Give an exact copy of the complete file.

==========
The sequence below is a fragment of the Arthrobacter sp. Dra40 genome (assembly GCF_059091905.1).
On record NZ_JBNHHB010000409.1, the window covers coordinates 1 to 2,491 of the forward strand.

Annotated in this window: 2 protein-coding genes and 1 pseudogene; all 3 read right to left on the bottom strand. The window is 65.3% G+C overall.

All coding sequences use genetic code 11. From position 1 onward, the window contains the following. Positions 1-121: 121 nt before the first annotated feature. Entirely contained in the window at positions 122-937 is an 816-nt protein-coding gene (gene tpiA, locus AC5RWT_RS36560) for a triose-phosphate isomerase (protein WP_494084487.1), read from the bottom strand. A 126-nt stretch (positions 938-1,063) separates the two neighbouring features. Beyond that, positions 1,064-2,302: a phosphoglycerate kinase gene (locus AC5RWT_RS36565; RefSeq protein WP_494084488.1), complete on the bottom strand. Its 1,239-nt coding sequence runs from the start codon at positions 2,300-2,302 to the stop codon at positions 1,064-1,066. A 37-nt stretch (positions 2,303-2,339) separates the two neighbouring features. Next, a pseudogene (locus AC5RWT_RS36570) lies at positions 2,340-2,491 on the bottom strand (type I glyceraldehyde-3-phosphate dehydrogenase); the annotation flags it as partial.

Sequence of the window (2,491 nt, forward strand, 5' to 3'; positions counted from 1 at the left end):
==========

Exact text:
The sequence below is a fragment of the Arthrobacter sp. Dra40 genome (assembly GCF_059091905.1).
On record NZ_JBNHHB010000409.1, the window covers coordinates 1 to 2,491 of the forward strand.

Annotated in this window: 2 protein-coding genes and 1 pseudogene; all 3 read right to left on the bottom strand. The window is 65.3% G+C overall.

All coding sequences use genetic code 11. From position 1 onward, the window contains the following. Positions 1-121: 121 nt before the first annotated feature. Entirely contained in the window at positions 122-937 is an 816-nt protein-coding gene (gene tpiA, locus AC5RWT_RS36560) for a triose-phosphate isomerase (protein WP_494084487.1), read from the bottom strand. A 126-nt stretch (positions 938-1,063) separates the two neighbouring features. Beyond that, positions 1,064-2,302: a phosphoglycerate kinase gene (locus AC5RWT_RS36565; RefSeq protein WP_494084488.1), complete on the bottom strand. Its 1,239-nt coding sequence runs from the start codon at positions 2,300-2,302 to the stop codon at positions 1,064-1,066. A 37-nt stretch (positions 2,303-2,339) separates the two neighbouring features. Next, a pseudogene (locus AC5RWT_RS36570) lies at positions 2,340-2,491 on the bottom strand (type I glyceraldehyde-3-phosphate dehydrogenase); the annotation flags it as partial.

Sequence of the window (2,491 nt, forward strand, 5' to 3'; positions counted from 1 at the left end):